Careful monitoring of the condition is recommended to avoid a potential malocclusion in permanent dentition and to maintain these teeth sound and caries-free until the eruption of the permanent dentition. Genetic factor that fused teeth together act as a single unit that signals the initiation of a single successional tooth can be attributed as a possible etiology of missing successional teeth following fused primary teeth, concomitant fusio-agenesia. Successful management of such cases depends on the early diagnosis, morphology of fused teeth, knowledge and skills of the practitioner, and prompt intervention.
We propose the term “concomitant fusio-agenesia” for condition showing fusion in deciduous dentition along with its congenitally missing permanent successor.
HOW THIS PAPER IS IMPORTANT FOR DENTAL FRATERNITY
- A thorough clinical and radiographic evaluation is compulsory as early diagnosis results in enhanced prognosis.
- Early diagnosis and prompt intervention of fused teeth is essential part of preventive dentistry as it can avoid various related complications periodontal problems, malalignment, impaction of permanent successor, etc.
4. Rajashekhara BS, Dave B, Manjunatha BS, et al. Bilateral fusion of primary mandibular lateral incisors and canines: A report of a rare case. Rev Odontol Cienc 2010;25(4):427–429. DOI: 10.1590/S1980-65232010000400020.
6. Neville BW, Daman DD, Allen CM, et al. Oral and Maxillofacial Pathology.Philadelphia: W.B. Saunders; 2002. pp. 74–77.
9. Eidelman E. Fusion of maxillary primary central and lateral incisors bilaterally. Pedia Dent 1981;3(4):346–347.
10. Joshi V, Pavankumar K, Ramana V, et al. Bilateral fusion of the mandibular primary incisors: A case report. Int J Oral Max Patho 2011;2(2):40–43.
13. Chachra S, Sharma AK. Bilateral fusion of the mandibular primary incisors: A case report. J Indian Dent Assoc 2011;5:248–249.
15. Hagman FT. Anomalies of form and number, fused primary teeth, a correlation of the dentitions. ASDC J Dent Child 1988;55(5):359–361.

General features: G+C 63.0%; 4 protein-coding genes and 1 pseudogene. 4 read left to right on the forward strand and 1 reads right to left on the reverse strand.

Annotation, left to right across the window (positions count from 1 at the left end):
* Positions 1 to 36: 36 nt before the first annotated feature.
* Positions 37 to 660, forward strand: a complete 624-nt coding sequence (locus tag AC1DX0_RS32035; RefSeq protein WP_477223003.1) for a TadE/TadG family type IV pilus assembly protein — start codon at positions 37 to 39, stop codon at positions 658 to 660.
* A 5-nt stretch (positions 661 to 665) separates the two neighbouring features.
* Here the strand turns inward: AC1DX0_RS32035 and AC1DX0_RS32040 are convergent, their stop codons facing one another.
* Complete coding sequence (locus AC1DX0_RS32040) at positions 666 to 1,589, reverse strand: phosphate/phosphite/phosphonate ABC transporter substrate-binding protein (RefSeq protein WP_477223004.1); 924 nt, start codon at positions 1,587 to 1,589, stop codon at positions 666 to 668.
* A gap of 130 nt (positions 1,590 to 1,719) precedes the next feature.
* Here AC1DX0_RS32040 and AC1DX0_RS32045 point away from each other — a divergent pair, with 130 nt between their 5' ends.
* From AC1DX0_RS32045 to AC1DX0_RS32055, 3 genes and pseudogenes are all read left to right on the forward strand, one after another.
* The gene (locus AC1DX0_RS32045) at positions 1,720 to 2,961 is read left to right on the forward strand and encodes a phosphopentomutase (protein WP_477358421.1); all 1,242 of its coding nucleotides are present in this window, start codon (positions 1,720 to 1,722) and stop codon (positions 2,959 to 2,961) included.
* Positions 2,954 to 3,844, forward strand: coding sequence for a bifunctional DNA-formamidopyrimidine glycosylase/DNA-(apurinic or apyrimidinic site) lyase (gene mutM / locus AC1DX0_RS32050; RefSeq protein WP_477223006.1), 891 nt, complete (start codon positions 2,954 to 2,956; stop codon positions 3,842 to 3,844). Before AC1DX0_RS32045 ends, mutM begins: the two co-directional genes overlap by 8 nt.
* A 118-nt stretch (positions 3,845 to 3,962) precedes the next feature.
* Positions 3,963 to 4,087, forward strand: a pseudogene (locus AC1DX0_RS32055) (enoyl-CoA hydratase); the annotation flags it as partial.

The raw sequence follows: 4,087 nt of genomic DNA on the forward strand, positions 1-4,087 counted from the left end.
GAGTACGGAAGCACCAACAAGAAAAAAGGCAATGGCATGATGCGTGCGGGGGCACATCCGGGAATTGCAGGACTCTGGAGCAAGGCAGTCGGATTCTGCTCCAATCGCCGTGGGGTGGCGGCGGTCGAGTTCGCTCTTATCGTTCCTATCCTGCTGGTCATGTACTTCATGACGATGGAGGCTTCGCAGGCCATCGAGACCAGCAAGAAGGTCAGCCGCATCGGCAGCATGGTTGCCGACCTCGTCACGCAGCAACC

16. Wu CW, Lin YT, Lin YT. Double primary teeth in children under 17 years old and their correlation with permanent successors. Chang Gung Med J 2010;33(2):188–192.
17. Nik-Hussein NN, Abdul Majid Z. Dental anomalies in the primary dentition: distribution and correlation with the permanent dentition. J Clin Pediatr Dent 1996;21(1):15–19.
20. Bernardi S, Bianchi S, Bernardi G, et al. Clinical management of fusion in primary mandibular incisors: a systematic literature review. Acta Odontol Scand 2020. 1–8. DOI: 10.1080/00016357.2020.1734233.
© The Author(s). 2020 Open Access This article is distributed under the terms of the Creative Commons Attribution 4.0 International License (https://creativecommons.org/licenses/by-nc/4.0/), which permits unrestricted use, distribution, and non-commercial reproduction in any medium, provided you give appropriate credit to the original author(s) and the source, provide a link to the Creative Commons license, and indicate if changes were made. The Creative Commons Public Domain Dedication waiver (http://creativecommons.org/publicdomain/zero/1.0/) applies to the data made available in this article, unless otherwise stated.